|Course #||Credit Hours||Course Name|
|_____||POLS 190||3||Introduction to Political Science*|
|_____||POLS 200||3||American National Government|
|_____||POLS 220||3||International Studies|
|_____||SOCI 250||3||Social Sciences Research Methods|
|_____||PSYC 260||3||Statistics & Data Analysis*|
|_____||POLS 550||3||Senior Seminar|
|Plus three courses from any one category and five other courses on this list?|
|_____||POLS 330||3||International Relations (Track Required)|
|_____||POLS 340||3||International Law|
|_____||POLS 440||3||Political Theory|
|_____||RELG 360||3||Christian Church Through the Ages|
|_____||HIST 320||3||Europe in the Middle Ages|
|OR||HIST 340||3||17th and 18th Centuries|
|OR||HIST 420||3||19th and 20th Centuries|
|_____||POLS 320||3||Comparative Government (Track Required)|
|_____||POLS 425||3||American Elections|
|_____||RELG 280||3||Religions of the World*|
|_____||ENGL 365||3||19th and 20th Century World Masterpieces*|
|_____||HIST 375||3||Modern Latin America|
|_____||INST 390||4||Seminar in Contemporary Europe|
|_____||GEOG 300||3||World Geography|
|American (Pre-Law Track)|
|_____||POLS 225/425||3||American Elections|
|_____||POLS 370||3||American Legal History|
|_____||POLS 415||3||American Foreign Politics|
|_____||POLS 440||3||Political Ideology|
|_____||POLS 310||3||Constitutional Law|
|_____||HIST 400||3||U.S. in the 20th Century|
|_____||CJUS 320||3||Corrections in the 21st Century|
|_____||CJUS 450||3||Criminal Courts and Procedures|
Foreign Language: Three semesters of one modern foreign language are required. (See policy on placement in courses)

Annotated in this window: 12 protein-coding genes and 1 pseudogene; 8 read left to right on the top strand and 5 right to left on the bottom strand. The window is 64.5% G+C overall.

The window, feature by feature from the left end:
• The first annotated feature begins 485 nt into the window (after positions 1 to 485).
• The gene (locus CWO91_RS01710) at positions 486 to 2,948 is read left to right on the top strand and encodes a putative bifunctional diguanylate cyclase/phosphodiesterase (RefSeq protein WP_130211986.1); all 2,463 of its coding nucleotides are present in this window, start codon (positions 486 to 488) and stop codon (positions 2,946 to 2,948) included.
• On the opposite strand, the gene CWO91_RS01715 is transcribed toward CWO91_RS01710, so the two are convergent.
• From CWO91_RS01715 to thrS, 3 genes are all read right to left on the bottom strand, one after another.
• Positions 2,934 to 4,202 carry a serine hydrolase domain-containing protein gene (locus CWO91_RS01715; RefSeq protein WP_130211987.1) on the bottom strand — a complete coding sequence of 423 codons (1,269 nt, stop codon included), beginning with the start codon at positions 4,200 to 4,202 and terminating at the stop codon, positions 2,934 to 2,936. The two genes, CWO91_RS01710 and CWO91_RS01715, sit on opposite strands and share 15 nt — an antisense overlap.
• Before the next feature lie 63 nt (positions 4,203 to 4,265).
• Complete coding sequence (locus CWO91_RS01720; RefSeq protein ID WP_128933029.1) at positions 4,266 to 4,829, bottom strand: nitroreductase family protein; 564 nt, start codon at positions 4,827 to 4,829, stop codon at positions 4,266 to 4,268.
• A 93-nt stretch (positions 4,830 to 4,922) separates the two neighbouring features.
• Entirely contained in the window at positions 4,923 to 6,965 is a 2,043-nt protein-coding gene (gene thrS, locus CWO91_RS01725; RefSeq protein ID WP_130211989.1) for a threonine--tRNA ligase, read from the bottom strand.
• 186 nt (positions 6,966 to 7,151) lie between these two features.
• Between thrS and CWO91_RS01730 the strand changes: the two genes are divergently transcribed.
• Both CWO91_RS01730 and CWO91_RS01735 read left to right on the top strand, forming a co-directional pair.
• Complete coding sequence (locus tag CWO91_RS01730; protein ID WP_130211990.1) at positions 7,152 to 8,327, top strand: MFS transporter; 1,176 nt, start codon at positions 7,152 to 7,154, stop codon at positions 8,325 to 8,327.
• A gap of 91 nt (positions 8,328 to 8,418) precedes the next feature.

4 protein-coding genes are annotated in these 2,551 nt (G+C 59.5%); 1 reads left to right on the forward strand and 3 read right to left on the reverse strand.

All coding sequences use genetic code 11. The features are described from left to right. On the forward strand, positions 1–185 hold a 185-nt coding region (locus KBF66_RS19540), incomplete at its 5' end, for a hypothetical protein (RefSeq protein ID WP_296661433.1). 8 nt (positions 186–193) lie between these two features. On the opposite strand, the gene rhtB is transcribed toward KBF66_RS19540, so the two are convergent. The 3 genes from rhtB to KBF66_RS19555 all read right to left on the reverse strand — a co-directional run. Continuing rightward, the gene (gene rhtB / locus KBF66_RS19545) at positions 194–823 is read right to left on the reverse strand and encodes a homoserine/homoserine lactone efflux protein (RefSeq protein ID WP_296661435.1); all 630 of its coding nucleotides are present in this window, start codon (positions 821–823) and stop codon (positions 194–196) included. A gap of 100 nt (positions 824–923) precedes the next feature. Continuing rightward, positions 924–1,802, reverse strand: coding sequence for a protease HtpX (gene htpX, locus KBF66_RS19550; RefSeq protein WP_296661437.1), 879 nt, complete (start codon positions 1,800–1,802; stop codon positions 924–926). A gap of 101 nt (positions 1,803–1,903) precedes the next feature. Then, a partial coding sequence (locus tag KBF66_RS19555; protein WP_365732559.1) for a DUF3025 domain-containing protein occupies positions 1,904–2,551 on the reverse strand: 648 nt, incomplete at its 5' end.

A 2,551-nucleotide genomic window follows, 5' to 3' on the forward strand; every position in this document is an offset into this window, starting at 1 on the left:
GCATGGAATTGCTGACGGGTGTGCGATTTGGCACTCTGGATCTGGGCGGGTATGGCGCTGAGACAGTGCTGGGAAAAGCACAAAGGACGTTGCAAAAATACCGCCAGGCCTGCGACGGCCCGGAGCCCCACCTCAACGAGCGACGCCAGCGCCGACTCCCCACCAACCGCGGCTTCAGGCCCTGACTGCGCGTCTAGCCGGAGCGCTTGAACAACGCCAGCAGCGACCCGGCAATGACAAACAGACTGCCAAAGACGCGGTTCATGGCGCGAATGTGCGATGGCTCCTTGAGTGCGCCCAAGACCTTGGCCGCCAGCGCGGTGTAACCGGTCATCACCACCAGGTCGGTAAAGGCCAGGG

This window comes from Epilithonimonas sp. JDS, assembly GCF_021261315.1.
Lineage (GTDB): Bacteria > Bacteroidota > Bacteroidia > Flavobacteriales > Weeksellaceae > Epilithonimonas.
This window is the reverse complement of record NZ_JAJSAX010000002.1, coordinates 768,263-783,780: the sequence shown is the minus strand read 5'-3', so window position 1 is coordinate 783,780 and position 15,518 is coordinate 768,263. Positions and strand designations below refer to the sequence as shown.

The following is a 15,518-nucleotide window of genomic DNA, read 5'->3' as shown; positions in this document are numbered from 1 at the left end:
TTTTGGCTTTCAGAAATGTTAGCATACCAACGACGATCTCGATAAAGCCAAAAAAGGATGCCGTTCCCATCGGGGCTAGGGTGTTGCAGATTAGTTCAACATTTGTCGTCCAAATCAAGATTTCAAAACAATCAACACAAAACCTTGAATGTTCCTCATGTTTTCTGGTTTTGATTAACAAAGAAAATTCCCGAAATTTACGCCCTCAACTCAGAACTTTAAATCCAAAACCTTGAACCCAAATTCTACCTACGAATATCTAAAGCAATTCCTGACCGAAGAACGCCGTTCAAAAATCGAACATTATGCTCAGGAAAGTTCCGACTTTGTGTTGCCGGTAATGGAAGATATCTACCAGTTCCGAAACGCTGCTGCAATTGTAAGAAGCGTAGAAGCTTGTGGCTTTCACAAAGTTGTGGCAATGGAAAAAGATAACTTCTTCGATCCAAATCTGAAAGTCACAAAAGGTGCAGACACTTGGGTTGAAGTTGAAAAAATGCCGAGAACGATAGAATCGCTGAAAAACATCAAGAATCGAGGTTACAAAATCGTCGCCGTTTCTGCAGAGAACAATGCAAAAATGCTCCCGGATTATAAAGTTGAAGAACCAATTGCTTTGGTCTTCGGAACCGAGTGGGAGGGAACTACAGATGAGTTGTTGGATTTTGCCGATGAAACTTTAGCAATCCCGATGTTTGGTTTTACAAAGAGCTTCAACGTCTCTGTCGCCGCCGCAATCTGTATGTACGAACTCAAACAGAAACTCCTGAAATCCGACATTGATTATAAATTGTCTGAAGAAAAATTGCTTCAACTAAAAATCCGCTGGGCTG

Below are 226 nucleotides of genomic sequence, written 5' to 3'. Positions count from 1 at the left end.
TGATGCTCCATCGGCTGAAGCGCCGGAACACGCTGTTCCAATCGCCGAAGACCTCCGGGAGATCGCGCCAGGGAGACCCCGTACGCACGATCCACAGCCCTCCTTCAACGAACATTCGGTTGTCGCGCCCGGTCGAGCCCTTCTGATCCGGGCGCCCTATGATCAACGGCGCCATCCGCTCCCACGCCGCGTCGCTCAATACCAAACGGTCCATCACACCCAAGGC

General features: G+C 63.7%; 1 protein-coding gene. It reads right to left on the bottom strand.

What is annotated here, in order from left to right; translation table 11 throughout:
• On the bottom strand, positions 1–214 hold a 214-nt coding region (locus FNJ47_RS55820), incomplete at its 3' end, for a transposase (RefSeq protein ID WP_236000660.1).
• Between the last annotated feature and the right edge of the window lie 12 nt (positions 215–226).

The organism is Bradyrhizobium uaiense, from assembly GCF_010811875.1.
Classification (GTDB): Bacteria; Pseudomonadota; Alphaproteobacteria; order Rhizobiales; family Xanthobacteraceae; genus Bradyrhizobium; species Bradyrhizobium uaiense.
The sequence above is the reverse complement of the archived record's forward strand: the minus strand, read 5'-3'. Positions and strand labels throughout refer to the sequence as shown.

Liberal Studies Program: As outlined on appropriate Liberal Studies Check Sheet.
* Indicates courses that also meet Liberal Studies requirements.
Among requirements for graduation, the student must have at least a 2.00 average in the major and must pass a comprehensive examination administered by the major division or department.
Students who major in the area of political science study the structure and processes of governement, both formal and informal, at all levels relating both to American society and comparable institutions in other countries.
Problems which are studied include the increasing influence of government on individuals and groups, the ordering of large human groups, the freedom of the individual, his/her equality and responsibilities in a growing complex and pluralized society, the nature and meaning of democracy, influence of clashing political ideologies and movements, and international relations including peace and war.
Students who study political science in a liberal arts setting are better prepared for numerous vocational opportunities of an administrative, investigative, or analytical nature both in government (at national, state, and local levels) and private industry; for research and teaching positions in political science and government; and as preparation for international service, for law and other professional careers.